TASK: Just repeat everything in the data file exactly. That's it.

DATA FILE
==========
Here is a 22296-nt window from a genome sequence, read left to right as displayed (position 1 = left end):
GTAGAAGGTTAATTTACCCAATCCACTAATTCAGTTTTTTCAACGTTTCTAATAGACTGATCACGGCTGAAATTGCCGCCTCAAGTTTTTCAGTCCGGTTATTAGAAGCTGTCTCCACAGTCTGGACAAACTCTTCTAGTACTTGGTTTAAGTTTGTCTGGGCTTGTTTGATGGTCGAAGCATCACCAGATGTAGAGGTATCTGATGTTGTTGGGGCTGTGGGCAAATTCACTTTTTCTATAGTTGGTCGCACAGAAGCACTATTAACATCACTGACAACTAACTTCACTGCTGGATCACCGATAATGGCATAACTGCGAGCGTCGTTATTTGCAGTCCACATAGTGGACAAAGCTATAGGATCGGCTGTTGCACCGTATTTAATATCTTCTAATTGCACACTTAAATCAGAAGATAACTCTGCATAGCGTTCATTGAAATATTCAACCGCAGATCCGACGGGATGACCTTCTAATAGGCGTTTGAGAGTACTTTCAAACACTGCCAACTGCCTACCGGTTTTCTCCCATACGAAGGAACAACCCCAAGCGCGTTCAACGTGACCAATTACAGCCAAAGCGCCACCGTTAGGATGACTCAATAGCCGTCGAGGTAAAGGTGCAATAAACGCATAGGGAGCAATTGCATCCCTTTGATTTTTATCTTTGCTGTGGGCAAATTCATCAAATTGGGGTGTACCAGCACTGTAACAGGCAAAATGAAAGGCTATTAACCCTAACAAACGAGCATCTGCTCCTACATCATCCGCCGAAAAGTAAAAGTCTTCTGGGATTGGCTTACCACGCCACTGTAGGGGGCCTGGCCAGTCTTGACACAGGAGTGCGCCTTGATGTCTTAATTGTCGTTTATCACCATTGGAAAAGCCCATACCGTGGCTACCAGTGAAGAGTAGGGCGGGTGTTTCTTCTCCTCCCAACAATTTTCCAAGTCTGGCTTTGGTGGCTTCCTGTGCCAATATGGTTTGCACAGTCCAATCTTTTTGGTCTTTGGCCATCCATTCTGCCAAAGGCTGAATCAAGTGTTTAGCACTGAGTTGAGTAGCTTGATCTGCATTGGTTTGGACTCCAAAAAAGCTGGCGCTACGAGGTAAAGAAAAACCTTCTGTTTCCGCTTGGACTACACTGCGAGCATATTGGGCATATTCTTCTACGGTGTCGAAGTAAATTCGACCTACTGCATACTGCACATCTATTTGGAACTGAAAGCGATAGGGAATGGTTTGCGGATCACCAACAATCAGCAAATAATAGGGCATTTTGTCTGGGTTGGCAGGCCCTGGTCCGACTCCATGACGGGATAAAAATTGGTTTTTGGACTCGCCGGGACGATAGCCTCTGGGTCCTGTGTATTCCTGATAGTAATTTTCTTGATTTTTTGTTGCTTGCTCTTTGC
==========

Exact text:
Here is a 22296-nt window from a genome sequence, read left to right as displayed (position 1 = left end):
GTAGAAGGTTAATTTACCCAATCCACTAATTCAGTTTTTTCAACGTTTCTAATAGACTGATCACGGCTGAAATTGCCGCCTCAAGTTTTTCAGTCCGGTTATTAGAAGCTGTCTCCACAGTCTGGACAAACTCTTCTAGTACTTGGTTTAAGTTTGTCTGGGCTTGTTTGATGGTCGAAGCATCACCAGATGTAGAGGTATCTGATGTTGTTGGGGCTGTGGGCAAATTCACTTTTTCTATAGTTGGTCGCACAGAAGCACTATTAACATCACTGACAACTAACTTCACTGCTGGATCACCGATAATGGCATAACTGCGAGCGTCGTTATTTGCAGTCCACATAGTGGACAAAGCTATAGGATCGGCTGTTGCACCGTATTTAATATCTTCTAATTGCACACTTAAATCAGAAGATAACTCTGCATAGCGTTCATTGAAATATTCAACCGCAGATCCGACGGGATGACCTTCTAATAGGCGTTTGAGAGTACTTTCAAACACTGCCAACTGCCTACCGGTTTTCTCCCATACGAAGGAACAACCCCAAGCGCGTTCAACGTGACCAATTACAGCCAAAGCGCCACCGTTAGGATGACTCAATAGCCGTCGAGGTAAAGGTGCAATAAACGCATAGGGAGCAATTGCATCCCTTTGATTTTTATCTTTGCTGTGGGCAAATTCATCAAATTGGGGTGTACCAGCACTGTAACAGGCAAAATGAAAGGCTATTAACCCTAACAAACGAGCATCTGCTCCTACATCATCCGCCGAAAAGTAAAAGTCTTCTGGGATTGGCTTACCACGCCACTGTAGGGGGCCTGGCCAGTCTTGACACAGGAGTGCGCCTTGATGTCTTAATTGTCGTTTATCACCATTGGAAAAGCCCATACCGTGGCTACCAGTGAAGAGTAGGGCGGGTGTTTCTTCTCCTCCCAACAATTTTCCAAGTCTGGCTTTGGTGGCTTCCTGTGCCAATATGGTTTGCACAGTCCAATCTTTTTGGTCTTTGGCCATCCATTCTGCCAAAGGCTGAATCAAGTGTTTAGCACTGAGTTGAGTAGCTTGATCTGCATTGGTTTGGACTCCAAAAAAGCTGGCGCTACGAGGTAAAGAAAAACCTTCTGTTTCCGCTTGGACTACACTGCGAGCATATTGGGCATATTCTTCTACGGTGTCGAAGTAAATTCGACCTACTGCATACTGCACATCTATTTGGAACTGAAAGCGATAGGGAATGGTTTGCGGATCACCAACAATCAGCAAATAATAGGGCATTTTGTCTGGGTTGGCAGGCCCTGGTCCGACTCCATGACGGGATAAAAATTGGTTTTTGGACTCGCCGGGACGATAGCCTCTGGGTCCTGTGTATTCCTGATAGTAATTTTCTTGATTTTTTGTTGCTTGCTCTTTGC